1. Hi Hannah. I’m a huge fan of Michael Pollan. I use his recipe for sourdough bread. I love your starter’s name! That’s great. I haven’t mixed in barley flour into anything (I don’t think…) but I have tried buckwheat for waffles and pancakes. It works well and is very nutritious. I imagine some barley flour would work too. I will have to try some. It’s good to have some variety. I hope you and Doughrothy have a nice weekend 🙂

      1. Thank you! I made the waffles this morning, after going ahead and replacing the rye in the sponge with barley, and they were fantastic!! My husband and two-year-old loved them! : )

      2. Yay! Thanks for letting me know the barley worked out 🙂

  12. I’m SO EXCITED to give this a try. I’ve been obsessed with making my own sour dough waffle ever since I tasted it for the first time on a visit to Bouchon Restaurant. It was the ultimate waffle experience and I’m SO EXCITED I can now recreate it for my family and friends at home. Have you experimented with making this using a Kombucha based starter? I ask because I have Kombucha brewing in my pantry and was wondering if it would make a quick starter because it’s filled with happy yeast and bacteria.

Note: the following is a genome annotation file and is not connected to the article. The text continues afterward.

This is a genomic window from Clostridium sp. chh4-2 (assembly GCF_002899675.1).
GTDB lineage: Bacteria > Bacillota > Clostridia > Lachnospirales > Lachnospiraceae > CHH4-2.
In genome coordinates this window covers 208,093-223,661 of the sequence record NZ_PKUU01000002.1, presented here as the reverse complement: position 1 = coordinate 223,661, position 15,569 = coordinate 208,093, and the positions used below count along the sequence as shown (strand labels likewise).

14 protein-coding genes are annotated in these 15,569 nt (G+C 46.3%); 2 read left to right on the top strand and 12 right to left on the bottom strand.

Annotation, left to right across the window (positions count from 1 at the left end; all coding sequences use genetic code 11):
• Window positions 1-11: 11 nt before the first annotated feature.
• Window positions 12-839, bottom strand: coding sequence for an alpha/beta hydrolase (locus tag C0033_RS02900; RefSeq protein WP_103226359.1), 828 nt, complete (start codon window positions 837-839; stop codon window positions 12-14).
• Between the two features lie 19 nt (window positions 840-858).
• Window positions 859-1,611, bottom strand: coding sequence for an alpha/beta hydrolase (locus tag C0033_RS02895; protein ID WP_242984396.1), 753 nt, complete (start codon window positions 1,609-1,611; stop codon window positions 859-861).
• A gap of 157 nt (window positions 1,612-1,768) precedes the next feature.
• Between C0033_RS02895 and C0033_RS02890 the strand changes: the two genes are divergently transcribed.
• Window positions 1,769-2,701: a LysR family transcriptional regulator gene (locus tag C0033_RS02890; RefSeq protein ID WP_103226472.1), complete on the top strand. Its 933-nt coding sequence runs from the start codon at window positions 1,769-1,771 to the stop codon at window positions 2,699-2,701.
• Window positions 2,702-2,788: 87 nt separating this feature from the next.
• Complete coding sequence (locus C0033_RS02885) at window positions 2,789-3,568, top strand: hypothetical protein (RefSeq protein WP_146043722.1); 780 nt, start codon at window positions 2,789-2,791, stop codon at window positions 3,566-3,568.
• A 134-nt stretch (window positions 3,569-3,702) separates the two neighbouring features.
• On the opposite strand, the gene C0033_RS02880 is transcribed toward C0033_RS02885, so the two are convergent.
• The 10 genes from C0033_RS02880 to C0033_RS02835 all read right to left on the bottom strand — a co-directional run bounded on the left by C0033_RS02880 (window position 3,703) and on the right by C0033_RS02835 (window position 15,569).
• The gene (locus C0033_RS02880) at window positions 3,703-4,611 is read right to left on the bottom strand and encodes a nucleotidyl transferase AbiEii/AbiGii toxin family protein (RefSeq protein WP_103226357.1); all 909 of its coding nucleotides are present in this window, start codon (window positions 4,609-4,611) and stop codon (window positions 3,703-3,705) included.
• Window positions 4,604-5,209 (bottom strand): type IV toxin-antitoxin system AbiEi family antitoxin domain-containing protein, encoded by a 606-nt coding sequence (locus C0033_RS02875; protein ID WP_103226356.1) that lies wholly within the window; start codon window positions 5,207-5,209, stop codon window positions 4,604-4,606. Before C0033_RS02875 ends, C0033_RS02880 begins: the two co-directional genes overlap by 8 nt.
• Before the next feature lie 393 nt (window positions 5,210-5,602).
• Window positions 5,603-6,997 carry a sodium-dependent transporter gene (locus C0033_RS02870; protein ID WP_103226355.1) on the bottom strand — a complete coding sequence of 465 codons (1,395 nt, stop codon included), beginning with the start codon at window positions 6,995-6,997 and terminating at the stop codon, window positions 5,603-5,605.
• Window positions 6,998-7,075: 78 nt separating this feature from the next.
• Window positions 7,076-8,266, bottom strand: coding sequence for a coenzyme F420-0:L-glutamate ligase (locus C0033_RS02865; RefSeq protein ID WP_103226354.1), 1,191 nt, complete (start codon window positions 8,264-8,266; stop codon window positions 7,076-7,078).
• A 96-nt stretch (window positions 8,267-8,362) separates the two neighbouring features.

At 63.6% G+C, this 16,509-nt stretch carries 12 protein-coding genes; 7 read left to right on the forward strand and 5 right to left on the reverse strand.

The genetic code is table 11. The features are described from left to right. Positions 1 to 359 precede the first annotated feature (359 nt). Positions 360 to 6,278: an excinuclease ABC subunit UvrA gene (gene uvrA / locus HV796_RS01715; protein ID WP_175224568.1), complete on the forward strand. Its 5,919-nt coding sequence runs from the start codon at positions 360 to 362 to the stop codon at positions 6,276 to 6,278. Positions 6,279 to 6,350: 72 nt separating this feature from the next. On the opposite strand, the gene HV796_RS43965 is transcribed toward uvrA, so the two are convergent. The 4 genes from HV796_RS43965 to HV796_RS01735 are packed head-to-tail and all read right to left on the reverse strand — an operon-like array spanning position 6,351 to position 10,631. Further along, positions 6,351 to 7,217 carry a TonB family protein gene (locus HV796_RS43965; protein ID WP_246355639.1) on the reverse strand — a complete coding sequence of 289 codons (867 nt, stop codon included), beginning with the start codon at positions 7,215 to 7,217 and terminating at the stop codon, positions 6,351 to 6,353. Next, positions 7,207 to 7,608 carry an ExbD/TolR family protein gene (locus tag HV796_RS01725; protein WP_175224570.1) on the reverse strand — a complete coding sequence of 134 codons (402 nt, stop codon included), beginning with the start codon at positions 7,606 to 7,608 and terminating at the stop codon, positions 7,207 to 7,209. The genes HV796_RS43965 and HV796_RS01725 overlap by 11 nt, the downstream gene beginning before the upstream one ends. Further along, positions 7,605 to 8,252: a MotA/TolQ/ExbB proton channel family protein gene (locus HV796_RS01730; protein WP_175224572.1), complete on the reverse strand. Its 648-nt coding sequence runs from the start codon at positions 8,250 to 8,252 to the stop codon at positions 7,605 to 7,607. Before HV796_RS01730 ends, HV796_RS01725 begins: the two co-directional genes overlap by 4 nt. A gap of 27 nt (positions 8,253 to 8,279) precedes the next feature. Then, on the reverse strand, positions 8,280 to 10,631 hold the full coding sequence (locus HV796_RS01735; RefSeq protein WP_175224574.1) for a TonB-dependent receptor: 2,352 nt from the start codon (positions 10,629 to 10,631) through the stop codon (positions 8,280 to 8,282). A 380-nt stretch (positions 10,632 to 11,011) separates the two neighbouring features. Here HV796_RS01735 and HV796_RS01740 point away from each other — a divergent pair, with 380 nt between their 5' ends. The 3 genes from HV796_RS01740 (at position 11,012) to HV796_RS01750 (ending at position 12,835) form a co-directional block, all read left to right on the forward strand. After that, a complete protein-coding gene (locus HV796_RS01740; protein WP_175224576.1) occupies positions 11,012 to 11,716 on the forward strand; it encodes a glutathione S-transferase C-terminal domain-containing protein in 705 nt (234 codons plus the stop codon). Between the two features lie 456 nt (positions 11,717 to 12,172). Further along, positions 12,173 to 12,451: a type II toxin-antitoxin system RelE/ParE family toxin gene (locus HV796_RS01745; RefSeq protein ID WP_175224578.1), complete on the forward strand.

1. I think you’ll like these Ann. They taste delicious. I haven’t experimented with my kombucha in my sourdough starter and have wanted to try. I have heard from a few people who do it and apparently it works well. I need to try it out. My starter needs a little boost. I think I’ve been storing her too closely to my sauerkraut and they don’t get along well.

  13. Hi AM, Thank you so much for providing multiple recipes for discard…I currently have sourdough cracker dough in the fridge…can’t wait to roll it out and bake crackers! I made this recipe last week to make pancakes but I had so much discard (and my kids love pancakes so much), I doubled the recipe. I think that was a mistake, because although there was TONS of little bubbles after adding the baking soda and salt (so exciting and cool), it died off about halfway through. I was only cooking about 3 little pancakes at a time, so I was probably standing there for at least 2 hours lol. Is that not surprising and would you recommend not doubling the recipe? My kids and husband still loves gobbling them even though they are pretty flat. I was surprised they tasted more tangy than the sourdough breads I’ve made (same starter), but maybe that’s because I put extra lemon in my homemade buttermilk…I didn’t want to waste it and I had a little more juice to squeeze out that lemon :). Thanks for everything you do!!!